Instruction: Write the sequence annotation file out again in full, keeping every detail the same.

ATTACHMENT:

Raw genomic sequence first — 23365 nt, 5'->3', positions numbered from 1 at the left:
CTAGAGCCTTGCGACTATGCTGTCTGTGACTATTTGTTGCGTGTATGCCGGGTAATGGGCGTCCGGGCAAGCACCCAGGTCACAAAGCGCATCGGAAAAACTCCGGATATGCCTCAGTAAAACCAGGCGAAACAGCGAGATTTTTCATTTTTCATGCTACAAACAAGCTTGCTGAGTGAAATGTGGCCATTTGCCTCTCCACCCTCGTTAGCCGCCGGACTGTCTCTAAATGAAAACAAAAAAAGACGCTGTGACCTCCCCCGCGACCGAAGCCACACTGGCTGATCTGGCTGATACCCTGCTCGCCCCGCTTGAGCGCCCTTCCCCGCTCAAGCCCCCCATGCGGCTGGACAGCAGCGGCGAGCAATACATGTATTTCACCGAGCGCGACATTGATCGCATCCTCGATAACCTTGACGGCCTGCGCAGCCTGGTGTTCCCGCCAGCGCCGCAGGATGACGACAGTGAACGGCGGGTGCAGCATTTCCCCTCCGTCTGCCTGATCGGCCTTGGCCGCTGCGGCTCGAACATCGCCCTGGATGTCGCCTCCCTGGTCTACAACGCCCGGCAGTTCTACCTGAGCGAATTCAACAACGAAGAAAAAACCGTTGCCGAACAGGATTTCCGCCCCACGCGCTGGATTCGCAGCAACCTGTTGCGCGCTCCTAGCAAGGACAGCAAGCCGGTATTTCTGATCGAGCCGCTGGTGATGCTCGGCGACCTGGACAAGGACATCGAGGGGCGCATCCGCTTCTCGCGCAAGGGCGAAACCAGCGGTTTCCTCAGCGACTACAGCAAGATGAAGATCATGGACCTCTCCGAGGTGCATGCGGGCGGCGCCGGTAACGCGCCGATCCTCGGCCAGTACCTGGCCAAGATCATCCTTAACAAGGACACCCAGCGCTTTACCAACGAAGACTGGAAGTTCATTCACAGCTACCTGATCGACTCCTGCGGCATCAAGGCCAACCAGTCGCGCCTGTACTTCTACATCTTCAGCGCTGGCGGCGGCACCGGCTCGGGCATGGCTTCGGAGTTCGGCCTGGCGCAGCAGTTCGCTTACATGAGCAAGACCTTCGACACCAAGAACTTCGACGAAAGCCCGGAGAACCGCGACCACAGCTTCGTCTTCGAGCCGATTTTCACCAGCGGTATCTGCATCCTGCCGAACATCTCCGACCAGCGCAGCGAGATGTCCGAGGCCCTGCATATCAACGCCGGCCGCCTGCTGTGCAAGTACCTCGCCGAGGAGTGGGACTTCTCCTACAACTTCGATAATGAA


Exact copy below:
Raw genomic sequence first — 23365 nt, 5'->3', positions numbered from 1 at the left:
CTAGAGCCTTGCGACTATGCTGTCTGTGACTATTTGTTGCGTGTATGCCGGGTAATGGGCGTCCGGGCAAGCACCCAGGTCACAAAGCGCATCGGAAAAACTCCGGATATGCCTCAGTAAAACCAGGCGAAACAGCGAGATTTTTCATTTTTCATGCTACAAACAAGCTTGCTGAGTGAAATGTGGCCATTTGCCTCTCCACCCTCGTTAGCCGCCGGACTGTCTCTAAATGAAAACAAAAAAAGACGCTGTGACCTCCCCCGCGACCGAAGCCACACTGGCTGATCTGGCTGATACCCTGCTCGCCCCGCTTGAGCGCCCTTCCCCGCTCAAGCCCCCCATGCGGCTGGACAGCAGCGGCGAGCAATACATGTATTTCACCGAGCGCGACATTGATCGCATCCTCGATAACCTTGACGGCCTGCGCAGCCTGGTGTTCCCGCCAGCGCCGCAGGATGACGACAGTGAACGGCGGGTGCAGCATTTCCCCTCCGTCTGCCTGATCGGCCTTGGCCGCTGCGGCTCGAACATCGCCCTGGATGTCGCCTCCCTGGTCTACAACGCCCGGCAGTTCTACCTGAGCGAATTCAACAACGAAGAAAAAACCGTTGCCGAACAGGATTTCCGCCCCACGCGCTGGATTCGCAGCAACCTGTTGCGCGCTCCTAGCAAGGACAGCAAGCCGGTATTTCTGATCGAGCCGCTGGTGATGCTCGGCGACCTGGACAAGGACATCGAGGGGCGCATCCGCTTCTCGCGCAAGGGCGAAACCAGCGGTTTCCTCAGCGACTACAGCAAGATGAAGATCATGGACCTCTCCGAGGTGCATGCGGGCGGCGCCGGTAACGCGCCGATCCTCGGCCAGTACCTGGCCAAGATCATCCTTAACAAGGACACCCAGCGCTTTACCAACGAAGACTGGAAGTTCATTCACAGCTACCTGATCGACTCCTGCGGCATCAAGGCCAACCAGTCGCGCCTGTACTTCTACATCTTCAGCGCTGGCGGCGGCACCGGCTCGGGCATGGCTTCGGAGTTCGGCCTGGCGCAGCAGTTCGCTTACATGAGCAAGACCTTCGACACCAAGAACTTCGACGAAAGCCCGGAGAACCGCGACCACAGCTTCGTCTTCGAGCCGATTTTCACCAGCGGTATCTGCATCCTGCCGAACATCTCCGACCAGCGCAGCGAGATGTCCGAGGCCCTGCATATCAACGCCGGCCGCCTGCTGTGCAAGTACCTCGCCGAGGAGTGGGACTTCTCCTACAACTTCGATAATGAA